The mutant dog promises to be always a valuable model for preclinical trials of such therapy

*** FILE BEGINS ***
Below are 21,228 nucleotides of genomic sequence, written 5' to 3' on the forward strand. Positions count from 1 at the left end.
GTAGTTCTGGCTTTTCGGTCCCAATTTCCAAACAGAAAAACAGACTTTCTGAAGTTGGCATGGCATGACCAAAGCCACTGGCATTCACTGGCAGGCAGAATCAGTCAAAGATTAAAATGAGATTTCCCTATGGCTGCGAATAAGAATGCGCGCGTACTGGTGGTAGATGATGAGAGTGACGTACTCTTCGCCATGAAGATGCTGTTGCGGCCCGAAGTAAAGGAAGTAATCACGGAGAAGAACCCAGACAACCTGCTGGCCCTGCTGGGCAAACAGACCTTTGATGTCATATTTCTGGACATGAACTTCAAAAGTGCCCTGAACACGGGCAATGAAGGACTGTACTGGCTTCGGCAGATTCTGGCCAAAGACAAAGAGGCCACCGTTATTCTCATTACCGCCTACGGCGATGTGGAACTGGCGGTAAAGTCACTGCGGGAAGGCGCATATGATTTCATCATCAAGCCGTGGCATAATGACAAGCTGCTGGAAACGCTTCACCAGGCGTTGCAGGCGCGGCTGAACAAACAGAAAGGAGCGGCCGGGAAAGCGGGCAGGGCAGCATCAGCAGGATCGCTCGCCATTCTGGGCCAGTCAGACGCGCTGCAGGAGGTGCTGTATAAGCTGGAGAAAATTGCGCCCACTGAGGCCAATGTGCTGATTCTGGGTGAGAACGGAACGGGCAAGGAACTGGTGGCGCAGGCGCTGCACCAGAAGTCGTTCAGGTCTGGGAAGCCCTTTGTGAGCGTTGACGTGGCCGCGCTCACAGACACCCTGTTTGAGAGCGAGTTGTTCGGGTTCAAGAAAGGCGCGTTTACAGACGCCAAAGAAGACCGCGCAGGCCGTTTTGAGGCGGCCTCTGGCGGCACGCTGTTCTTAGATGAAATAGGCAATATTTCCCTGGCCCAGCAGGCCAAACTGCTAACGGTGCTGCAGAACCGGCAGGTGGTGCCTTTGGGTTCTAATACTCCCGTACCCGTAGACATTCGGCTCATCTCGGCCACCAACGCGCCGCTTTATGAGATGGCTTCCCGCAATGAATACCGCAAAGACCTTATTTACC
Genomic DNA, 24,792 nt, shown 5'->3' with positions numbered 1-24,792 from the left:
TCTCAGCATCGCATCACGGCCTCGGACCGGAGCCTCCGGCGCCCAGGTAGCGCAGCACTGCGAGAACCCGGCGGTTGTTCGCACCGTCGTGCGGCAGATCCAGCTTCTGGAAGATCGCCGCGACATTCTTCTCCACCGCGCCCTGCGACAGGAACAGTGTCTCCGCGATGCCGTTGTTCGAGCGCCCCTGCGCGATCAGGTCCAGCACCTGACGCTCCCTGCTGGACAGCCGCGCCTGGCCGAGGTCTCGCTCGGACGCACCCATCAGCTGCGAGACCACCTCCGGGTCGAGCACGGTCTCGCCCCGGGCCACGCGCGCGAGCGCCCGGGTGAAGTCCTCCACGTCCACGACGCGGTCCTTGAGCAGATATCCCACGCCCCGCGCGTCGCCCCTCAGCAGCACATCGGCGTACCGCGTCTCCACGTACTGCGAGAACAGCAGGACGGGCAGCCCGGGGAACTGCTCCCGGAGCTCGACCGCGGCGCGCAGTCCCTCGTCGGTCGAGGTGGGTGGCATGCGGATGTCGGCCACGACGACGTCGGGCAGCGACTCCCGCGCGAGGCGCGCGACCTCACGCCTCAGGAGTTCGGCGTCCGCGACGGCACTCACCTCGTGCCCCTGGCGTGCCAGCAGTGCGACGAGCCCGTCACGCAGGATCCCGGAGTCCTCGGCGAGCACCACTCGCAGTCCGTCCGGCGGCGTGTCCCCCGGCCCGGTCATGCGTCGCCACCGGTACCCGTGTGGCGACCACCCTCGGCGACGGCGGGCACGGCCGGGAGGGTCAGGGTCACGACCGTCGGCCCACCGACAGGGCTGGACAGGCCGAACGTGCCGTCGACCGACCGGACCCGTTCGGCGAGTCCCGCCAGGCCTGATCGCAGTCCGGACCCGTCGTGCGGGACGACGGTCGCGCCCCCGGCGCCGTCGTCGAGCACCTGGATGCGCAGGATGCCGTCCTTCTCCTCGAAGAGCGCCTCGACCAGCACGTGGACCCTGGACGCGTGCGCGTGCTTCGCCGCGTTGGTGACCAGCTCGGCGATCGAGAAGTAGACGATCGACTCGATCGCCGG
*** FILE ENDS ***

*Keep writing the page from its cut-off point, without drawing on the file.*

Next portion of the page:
The mutant dog promises to be always a valuable model for preclinical trials of such therapy. Materials and Methods Ethics Statement All procedures were in compliance with the ARVO statement for the Use of Animals in Ophthalmic and Vision Research and approved by the Michigan State University Institutional Animal Care and Use Committee (AUF number 05-11-106-00; Institutional NIH/PHS Animal Welfare Assurance number A3955-01). Electroretinography To assess rod and cone photoreceptor function, electroretinograms (ERGs) were recorded using a modification of a XL388 previously described technique [26]. stop codon. Immunohistochemistry (IHC) of pre-degenerate retinal sections from a young affected dog showed absence of labeling using a C-terminal CNGB1 antibody. Whereas an antibody directed against the N-terminus of the protein, which also recognizes the glutamic acid rich proteins arising from alternative splicing of the CNGB1 transcript (upstream of the premature stop codon), labeled rod outer segments. CNGB1 combines with CNGA1 to form the rod cyclic nucleotide gated channel and previous studies have shown the requirement of CNGB1 for normal targeting of CNGA1 to the rod outer segment. In keeping with these previous observations, IHC showed a lack of detectable CNGA1 protein in the rod outer segments of the affected dog. A population study did not identify the mutation in PRA-affected dogs in other breeds and documented that the mutation accounts for 70% of cases of Papillon PRA in our PRA-affected canine DNA bank. mutations are one cause of autosomal recessive RP making the mutant dog a valuable large animal model of the condition. Introduction Retinitis pigmentosa (RP) is the leading cause of inherited blindness in humans affecting about 1 in 4,000 people [1]. It can be inherited in a dominant, recessive or X-linked fashion and shows considerable locus heterogeneity, with mutations in over 40 genes identified as causing non-syndromic RP (RetNet: Proteins encoded by these genes are necessary for a variety of functions within photoreceptors and their supporting cells. The age at onset and rate of progression of RP vary such that some patients have a history of night blindness from childhood while others may not notice symptoms until they are adults. The variability depends on the gene involved and the effect of the mutation on gene function, but there is also variability between patients with XL388 the same mutation [2], [3]. Rod photoreceptors are affected initially, resulting in loss of night (rod-mediated) vision and constriction of the visual fields. Loss of cone-mediated (daytime and color) vision may occur secondarily to rod-loss, even when RP is caused by a mutation of a gene exclusively expressed in rods, and can lead to complete blindness. Retinal dystrophies analogous to RP occur in dogs, with reports of such conditions in over 100 different breeds [4]. The canine RP equivalent is known as progressive retinal atrophy (PRA) [5], [6]. The gene mutations underlying several forms of PRA have been identified and many have proven to be in genes analogous to those known to cause RP [7], [8], [9], [10], [11], [12], [13] or in some instances have suggested new candidate genes for investigation in RP patients [14], [15], [16]. Spontaneously occurring retinal dystrophies in canine models are of particular interest because the canine eye is similar in size to the human eye. This morphological similarity allows for identical surgical approaches for intravitreal Opn5 and subretinal injection of therapeutic agents and testing for approaches such as implantation of intravitreal sustained-release devices. An additional advantage of canine models over rodent models is that the canine eye has regions of higher photoreceptor density (of both rods and cones), namely the area XL388 centralis and the visual streak that are somewhat analogous to the human macula [17]. In contrast, the retina of laboratory rodents lacks an equivalent region having an even density of photoreceptors across the retina [18]. Dogs with.

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